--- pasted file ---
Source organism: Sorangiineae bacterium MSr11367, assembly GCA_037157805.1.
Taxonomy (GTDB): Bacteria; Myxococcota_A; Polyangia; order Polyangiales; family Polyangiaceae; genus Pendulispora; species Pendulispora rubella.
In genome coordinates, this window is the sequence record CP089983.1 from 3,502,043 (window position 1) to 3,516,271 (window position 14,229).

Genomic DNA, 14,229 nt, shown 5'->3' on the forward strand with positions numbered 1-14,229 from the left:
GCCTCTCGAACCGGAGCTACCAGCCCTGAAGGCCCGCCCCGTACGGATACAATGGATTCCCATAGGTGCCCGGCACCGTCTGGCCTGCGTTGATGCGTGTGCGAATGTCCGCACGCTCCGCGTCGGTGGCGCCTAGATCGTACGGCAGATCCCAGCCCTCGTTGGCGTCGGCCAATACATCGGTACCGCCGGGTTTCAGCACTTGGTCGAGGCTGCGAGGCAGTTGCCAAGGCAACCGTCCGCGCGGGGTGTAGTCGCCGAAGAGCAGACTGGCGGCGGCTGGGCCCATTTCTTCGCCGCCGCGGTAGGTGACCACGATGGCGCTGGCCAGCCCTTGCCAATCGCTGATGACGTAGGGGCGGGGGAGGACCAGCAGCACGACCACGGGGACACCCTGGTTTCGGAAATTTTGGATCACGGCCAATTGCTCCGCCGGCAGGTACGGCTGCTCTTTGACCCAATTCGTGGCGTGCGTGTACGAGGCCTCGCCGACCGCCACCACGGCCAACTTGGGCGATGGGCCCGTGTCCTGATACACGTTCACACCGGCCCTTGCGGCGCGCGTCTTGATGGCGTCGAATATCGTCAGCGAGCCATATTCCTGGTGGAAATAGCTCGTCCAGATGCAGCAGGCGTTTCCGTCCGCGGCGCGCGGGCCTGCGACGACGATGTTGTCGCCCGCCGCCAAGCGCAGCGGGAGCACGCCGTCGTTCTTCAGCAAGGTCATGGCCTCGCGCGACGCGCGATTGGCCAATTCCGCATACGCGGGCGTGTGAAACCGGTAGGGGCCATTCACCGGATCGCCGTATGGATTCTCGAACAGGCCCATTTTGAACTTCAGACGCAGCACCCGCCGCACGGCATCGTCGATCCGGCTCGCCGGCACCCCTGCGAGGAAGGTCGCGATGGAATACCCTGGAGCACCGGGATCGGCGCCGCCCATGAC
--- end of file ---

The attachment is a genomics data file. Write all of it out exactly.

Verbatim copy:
Source organism: Sorangiineae bacterium MSr11367, assembly GCA_037157805.1.
Taxonomy (GTDB): Bacteria; Myxococcota_A; Polyangia; order Polyangiales; family Polyangiaceae; genus Pendulispora; species Pendulispora rubella.
In genome coordinates, this window is the sequence record CP089983.1 from 3,502,043 (window position 1) to 3,516,271 (window position 14,229).

Genomic DNA, 14,229 nt, shown 5'->3' on the forward strand with positions numbered 1-14,229 from the left:
GCCTCTCGAACCGGAGCTACCAGCCCTGAAGGCCCGCCCCGTACGGATACAATGGATTCCCATAGGTGCCCGGCACCGTCTGGCCTGCGTTGATGCGTGTGCGAATGTCCGCACGCTCCGCGTCGGTGGCGCCTAGATCGTACGGCAGATCCCAGCCCTCGTTGGCGTCGGCCAATACATCGGTACCGCCGGGTTTCAGCACTTGGTCGAGGCTGCGAGGCAGTTGCCAAGGCAACCGTCCGCGCGGGGTGTAGTCGCCGAAGAGCAGACTGGCGGCGGCTGGGCCCATTTCTTCGCCGCCGCGGTAGGTGACCACGATGGCGCTGGCCAGCCCTTGCCAATCGCTGATGACGTAGGGGCGGGGGAGGACCAGCAGCACGACCACGGGGACACCCTGGTTTCGGAAATTTTGGATCACGGCCAATTGCTCCGCCGGCAGGTACGGCTGCTCTTTGACCCAATTCGTGGCGTGCGTGTACGAGGCCTCGCCGACCGCCACCACGGCCAACTTGGGCGATGGGCCCGTGTCCTGATACACGTTCACACCGGCCCTTGCGGCGCGCGTCTTGATGGCGTCGAATATCGTCAGCGAGCCATATTCCTGGTGGAAATAGCTCGTCCAGATGCAGCAGGCGTTTCCGTCCGCGGCGCGCGGGCCTGCGACGACGATGTTGTCGCCCGCCGCCAAGCGCAGCGGGAGCACGCCGTCGTTCTTCAGCAAGGTCATGGCCTCGCGCGACGCGCGATTGGCCAATTCCGCATACGCGGGCGTGTGAAACCGGTAGGGGCCATTCACCGGATCGCCGTATGGATTCTCGAACAGGCCCATTTTGAACTTCAGACGCAGCACCCGCCGCACGGCATCGTCGATCCGGCTCGCCGGCACCCCTGCGAGGAAGGTCGCGATGGAATACCCTGGAGCACCGGGATCGGCGCCGCCCATGAC